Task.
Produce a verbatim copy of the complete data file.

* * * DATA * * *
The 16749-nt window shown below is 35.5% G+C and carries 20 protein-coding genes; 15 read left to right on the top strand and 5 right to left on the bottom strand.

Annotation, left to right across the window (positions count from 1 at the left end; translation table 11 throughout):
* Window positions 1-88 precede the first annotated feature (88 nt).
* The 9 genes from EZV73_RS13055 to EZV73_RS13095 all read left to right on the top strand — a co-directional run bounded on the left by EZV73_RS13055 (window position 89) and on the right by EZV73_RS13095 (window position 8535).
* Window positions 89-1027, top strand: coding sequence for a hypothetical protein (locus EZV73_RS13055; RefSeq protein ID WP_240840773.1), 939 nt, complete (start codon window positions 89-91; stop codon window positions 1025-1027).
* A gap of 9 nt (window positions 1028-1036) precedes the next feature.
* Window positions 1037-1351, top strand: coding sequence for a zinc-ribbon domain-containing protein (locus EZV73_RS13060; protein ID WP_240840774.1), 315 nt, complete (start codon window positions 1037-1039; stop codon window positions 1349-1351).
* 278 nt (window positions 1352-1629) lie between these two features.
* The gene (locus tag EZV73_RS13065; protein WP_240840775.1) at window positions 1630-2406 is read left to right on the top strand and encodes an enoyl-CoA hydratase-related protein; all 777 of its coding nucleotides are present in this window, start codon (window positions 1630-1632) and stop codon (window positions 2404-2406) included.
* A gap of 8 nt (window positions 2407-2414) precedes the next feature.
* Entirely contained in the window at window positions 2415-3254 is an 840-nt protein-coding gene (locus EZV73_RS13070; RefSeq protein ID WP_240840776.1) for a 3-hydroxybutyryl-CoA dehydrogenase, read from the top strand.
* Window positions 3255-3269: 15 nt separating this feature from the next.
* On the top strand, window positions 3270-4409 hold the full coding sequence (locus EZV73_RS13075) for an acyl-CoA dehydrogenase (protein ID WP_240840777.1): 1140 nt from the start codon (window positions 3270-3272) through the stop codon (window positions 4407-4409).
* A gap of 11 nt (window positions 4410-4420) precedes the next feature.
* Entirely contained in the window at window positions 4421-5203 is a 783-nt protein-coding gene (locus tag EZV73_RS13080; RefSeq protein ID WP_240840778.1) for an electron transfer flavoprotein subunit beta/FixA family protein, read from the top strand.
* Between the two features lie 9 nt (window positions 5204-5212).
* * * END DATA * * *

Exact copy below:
The 16749-nt window shown below is 35.5% G+C and carries 20 protein-coding genes; 15 read left to right on the top strand and 5 right to left on the bottom strand.

Annotation, left to right across the window (positions count from 1 at the left end; translation table 11 throughout):
* Window positions 1-88 precede the first annotated feature (88 nt).
* The 9 genes from EZV73_RS13055 to EZV73_RS13095 all read left to right on the top strand — a co-directional run bounded on the left by EZV73_RS13055 (window position 89) and on the right by EZV73_RS13095 (window position 8535).
* Window positions 89-1027, top strand: coding sequence for a hypothetical protein (locus EZV73_RS13055; RefSeq protein ID WP_240840773.1), 939 nt, complete (start codon window positions 89-91; stop codon window positions 1025-1027).
* A gap of 9 nt (window positions 1028-1036) precedes the next feature.
* Window positions 1037-1351, top strand: coding sequence for a zinc-ribbon domain-containing protein (locus EZV73_RS13060; protein ID WP_240840774.1), 315 nt, complete (start codon window positions 1037-1039; stop codon window positions 1349-1351).
* 278 nt (window positions 1352-1629) lie between these two features.
* The gene (locus tag EZV73_RS13065; protein WP_240840775.1) at window positions 1630-2406 is read left to right on the top strand and encodes an enoyl-CoA hydratase-related protein; all 777 of its coding nucleotides are present in this window, start codon (window positions 1630-1632) and stop codon (window positions 2404-2406) included.
* A gap of 8 nt (window positions 2407-2414) precedes the next feature.
* Entirely contained in the window at window positions 2415-3254 is an 840-nt protein-coding gene (locus EZV73_RS13070; RefSeq protein ID WP_240840776.1) for a 3-hydroxybutyryl-CoA dehydrogenase, read from the top strand.
* Window positions 3255-3269: 15 nt separating this feature from the next.
* On the top strand, window positions 3270-4409 hold the full coding sequence (locus EZV73_RS13075) for an acyl-CoA dehydrogenase (protein ID WP_240840777.1): 1140 nt from the start codon (window positions 3270-3272) through the stop codon (window positions 4407-4409).
* A gap of 11 nt (window positions 4410-4420) precedes the next feature.
* Entirely contained in the window at window positions 4421-5203 is a 783-nt protein-coding gene (locus tag EZV73_RS13080; RefSeq protein ID WP_240840778.1) for an electron transfer flavoprotein subunit beta/FixA family protein, read from the top strand.
* Between the two features lie 9 nt (window positions 5204-5212).